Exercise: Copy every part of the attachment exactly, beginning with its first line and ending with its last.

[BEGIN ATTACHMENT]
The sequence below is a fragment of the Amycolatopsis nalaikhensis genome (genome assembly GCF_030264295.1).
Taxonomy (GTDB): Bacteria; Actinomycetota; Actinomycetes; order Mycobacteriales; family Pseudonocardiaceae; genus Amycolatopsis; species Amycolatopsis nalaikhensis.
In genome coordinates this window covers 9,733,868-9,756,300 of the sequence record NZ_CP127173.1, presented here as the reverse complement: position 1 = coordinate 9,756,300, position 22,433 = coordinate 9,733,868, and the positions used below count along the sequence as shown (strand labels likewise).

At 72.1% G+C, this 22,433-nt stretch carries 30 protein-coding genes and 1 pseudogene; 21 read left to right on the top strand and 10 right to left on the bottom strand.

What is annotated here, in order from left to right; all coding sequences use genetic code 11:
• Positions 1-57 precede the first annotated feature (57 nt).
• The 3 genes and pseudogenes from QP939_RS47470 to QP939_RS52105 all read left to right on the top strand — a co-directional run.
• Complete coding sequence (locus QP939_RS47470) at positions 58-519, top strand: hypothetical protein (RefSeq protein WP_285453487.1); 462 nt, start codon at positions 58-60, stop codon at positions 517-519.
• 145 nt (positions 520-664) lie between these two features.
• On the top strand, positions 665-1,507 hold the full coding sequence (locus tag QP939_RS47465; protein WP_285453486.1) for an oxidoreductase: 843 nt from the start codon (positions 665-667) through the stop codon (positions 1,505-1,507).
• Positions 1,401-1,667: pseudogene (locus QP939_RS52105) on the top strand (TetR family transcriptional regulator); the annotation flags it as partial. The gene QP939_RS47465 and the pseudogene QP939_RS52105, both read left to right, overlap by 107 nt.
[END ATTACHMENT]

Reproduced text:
The sequence below is a fragment of the Amycolatopsis nalaikhensis genome (genome assembly GCF_030264295.1).
Taxonomy (GTDB): Bacteria; Actinomycetota; Actinomycetes; order Mycobacteriales; family Pseudonocardiaceae; genus Amycolatopsis; species Amycolatopsis nalaikhensis.
In genome coordinates this window covers 9,733,868-9,756,300 of the sequence record NZ_CP127173.1, presented here as the reverse complement: position 1 = coordinate 9,756,300, position 22,433 = coordinate 9,733,868, and the positions used below count along the sequence as shown (strand labels likewise).

At 72.1% G+C, this 22,433-nt stretch carries 30 protein-coding genes and 1 pseudogene; 21 read left to right on the top strand and 10 right to left on the bottom strand.

What is annotated here, in order from left to right; all coding sequences use genetic code 11:
• Positions 1-57 precede the first annotated feature (57 nt).
• The 3 genes and pseudogenes from QP939_RS47470 to QP939_RS52105 all read left to right on the top strand — a co-directional run.
• Complete coding sequence (locus QP939_RS47470) at positions 58-519, top strand: hypothetical protein (RefSeq protein WP_285453487.1); 462 nt, start codon at positions 58-60, stop codon at positions 517-519.
• 145 nt (positions 520-664) lie between these two features.
• On the top strand, positions 665-1,507 hold the full coding sequence (locus tag QP939_RS47465; protein WP_285453486.1) for an oxidoreductase: 843 nt from the start codon (positions 665-667) through the stop codon (positions 1,505-1,507).
• Positions 1,401-1,667: pseudogene (locus QP939_RS52105) on the top strand (TetR family transcriptional regulator); the annotation flags it as partial. The gene QP939_RS47465 and the pseudogene QP939_RS52105, both read left to right, overlap by 107 nt.